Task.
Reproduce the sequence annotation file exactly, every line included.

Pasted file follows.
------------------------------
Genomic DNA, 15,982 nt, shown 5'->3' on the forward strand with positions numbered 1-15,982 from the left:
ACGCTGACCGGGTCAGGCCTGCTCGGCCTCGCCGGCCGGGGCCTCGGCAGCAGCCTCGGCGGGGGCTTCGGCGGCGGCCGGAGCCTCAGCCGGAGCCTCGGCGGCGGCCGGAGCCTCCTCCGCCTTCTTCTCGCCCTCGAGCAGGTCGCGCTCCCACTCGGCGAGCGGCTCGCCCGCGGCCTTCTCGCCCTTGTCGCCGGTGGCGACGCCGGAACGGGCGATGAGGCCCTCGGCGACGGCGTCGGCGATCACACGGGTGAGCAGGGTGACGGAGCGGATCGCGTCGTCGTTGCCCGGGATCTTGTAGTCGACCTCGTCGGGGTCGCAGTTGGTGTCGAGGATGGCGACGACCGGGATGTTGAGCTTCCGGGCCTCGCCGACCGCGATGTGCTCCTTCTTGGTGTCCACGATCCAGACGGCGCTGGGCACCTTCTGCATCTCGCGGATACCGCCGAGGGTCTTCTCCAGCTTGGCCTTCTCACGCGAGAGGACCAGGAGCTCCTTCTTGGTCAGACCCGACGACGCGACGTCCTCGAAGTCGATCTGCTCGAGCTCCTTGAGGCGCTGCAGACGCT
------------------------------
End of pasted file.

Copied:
Genomic DNA, 15,982 nt, shown 5'->3' on the forward strand with positions numbered 1-15,982 from the left:
ACGCTGACCGGGTCAGGCCTGCTCGGCCTCGCCGGCCGGGGCCTCGGCAGCAGCCTCGGCGGGGGCTTCGGCGGCGGCCGGAGCCTCAGCCGGAGCCTCGGCGGCGGCCGGAGCCTCCTCCGCCTTCTTCTCGCCCTCGAGCAGGTCGCGCTCCCACTCGGCGAGCGGCTCGCCCGCGGCCTTCTCGCCCTTGTCGCCGGTGGCGACGCCGGAACGGGCGATGAGGCCCTCGGCGACGGCGTCGGCGATCACACGGGTGAGCAGGGTGACGGAGCGGATCGCGTCGTCGTTGCCCGGGATCTTGTAGTCGACCTCGTCGGGGTCGCAGTTGGTGTCGAGGATGGCGACGACCGGGATGTTGAGCTTCCGGGCCTCGCCGACCGCGATGTGCTCCTTCTTGGTGTCCACGATCCAGACGGCGCTGGGCACCTTCTGCATCTCGCGGATACCGCCGAGGGTCTTCTCCAGCTTGGCCTTCTCACGCGAGAGGACCAGGAGCTCCTTCTTGGTCAGACCCGACGACGCGACGTCCTCGAAGTCGATCTGCTCGAGCTCCTTGAGGCGCTGCAGACGCT